Hundreds of American banking institutions have already made their payment cards compatible with Apple Pay, which can be used on iPhones and iPads alike. There have been reports of a peer-to-peer payment platform for Apple Pay which would allow users to send money directly to the checking account of another user for personal, non-retail transactions. Some retailers, including Walgreens, are letting consumers upload their loyalty program cards to Apple Pay so that they can earn program rewards at checkout without having to scan the loyalty card.

 

Android Pay Tries to Steal Slice of Apple’s Pie

The world hasn’t gotten as much time to take a look at the Android Pay service operated at Alphabet Inc. (NASDAQ:GOOG), which has only been around for a couple of months since it was released on September 10th. The Android Pay digital wallet offers the same contactless payment transaction services which are available through Apple Pay, but for Android devices. It is the second Google attempt at providing a digital wallet after Google Wallet, which will transition into a peer-to-peer payment platform.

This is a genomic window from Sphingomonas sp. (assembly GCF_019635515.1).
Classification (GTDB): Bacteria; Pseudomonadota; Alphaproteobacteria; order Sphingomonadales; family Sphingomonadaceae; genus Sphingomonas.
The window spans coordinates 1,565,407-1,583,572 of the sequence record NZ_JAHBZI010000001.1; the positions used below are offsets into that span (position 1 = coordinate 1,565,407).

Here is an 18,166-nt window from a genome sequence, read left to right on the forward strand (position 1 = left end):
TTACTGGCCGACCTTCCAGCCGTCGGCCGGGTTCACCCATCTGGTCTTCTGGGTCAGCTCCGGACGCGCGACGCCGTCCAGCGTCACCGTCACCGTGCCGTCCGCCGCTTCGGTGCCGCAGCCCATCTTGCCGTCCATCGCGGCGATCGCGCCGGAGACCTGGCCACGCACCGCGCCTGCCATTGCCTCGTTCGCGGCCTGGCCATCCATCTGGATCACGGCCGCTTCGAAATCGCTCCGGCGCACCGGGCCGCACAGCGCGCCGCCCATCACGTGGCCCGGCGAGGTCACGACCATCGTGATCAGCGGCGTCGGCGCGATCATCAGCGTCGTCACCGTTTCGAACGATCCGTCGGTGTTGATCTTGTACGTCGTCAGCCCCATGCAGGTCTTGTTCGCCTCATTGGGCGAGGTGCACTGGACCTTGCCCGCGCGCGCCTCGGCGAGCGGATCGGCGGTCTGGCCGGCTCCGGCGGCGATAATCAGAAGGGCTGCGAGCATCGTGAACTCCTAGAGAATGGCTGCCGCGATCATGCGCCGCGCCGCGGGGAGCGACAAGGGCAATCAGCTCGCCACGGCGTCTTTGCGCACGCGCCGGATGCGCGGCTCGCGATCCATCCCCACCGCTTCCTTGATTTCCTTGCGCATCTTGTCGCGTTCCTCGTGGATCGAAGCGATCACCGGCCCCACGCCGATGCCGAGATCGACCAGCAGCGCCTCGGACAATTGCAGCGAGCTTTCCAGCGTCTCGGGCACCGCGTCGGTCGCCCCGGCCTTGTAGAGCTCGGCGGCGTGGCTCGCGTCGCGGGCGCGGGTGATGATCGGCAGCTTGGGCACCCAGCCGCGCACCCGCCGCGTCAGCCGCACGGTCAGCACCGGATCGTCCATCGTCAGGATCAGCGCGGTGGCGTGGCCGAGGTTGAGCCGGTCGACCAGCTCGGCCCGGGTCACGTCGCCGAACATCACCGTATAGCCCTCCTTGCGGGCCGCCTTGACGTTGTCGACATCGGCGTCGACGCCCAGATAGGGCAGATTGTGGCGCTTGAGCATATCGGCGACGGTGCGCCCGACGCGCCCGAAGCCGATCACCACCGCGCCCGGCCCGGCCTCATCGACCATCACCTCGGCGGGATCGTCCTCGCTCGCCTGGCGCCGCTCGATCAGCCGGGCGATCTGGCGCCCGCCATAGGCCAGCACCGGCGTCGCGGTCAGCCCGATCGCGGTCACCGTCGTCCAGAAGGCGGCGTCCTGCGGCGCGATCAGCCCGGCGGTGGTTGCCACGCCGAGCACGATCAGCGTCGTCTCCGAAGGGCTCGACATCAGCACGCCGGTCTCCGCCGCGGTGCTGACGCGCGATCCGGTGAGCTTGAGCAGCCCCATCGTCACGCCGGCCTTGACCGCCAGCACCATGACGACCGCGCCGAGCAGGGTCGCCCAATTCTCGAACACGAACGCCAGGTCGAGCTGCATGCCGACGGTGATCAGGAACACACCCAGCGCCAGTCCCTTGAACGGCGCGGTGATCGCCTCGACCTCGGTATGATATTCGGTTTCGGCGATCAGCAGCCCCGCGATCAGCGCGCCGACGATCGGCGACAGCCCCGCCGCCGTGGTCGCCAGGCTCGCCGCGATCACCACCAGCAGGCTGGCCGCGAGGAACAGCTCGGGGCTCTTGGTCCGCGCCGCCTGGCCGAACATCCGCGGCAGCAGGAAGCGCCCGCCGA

Android Pay does not require the fingerprint authorization technique, but it is available in compatible devices. Following the digital wallet’s initial rollout, a lack of partnering financial institutions and issues in scanning payment cards were cited as weaknesses but an update to fix some bugs, including problems in uploading loyalty program and gift cards, was out by early November. Limited release card readers sold by Square will also be compatible with Android Pay, further increasing mobile pay options at small businesses.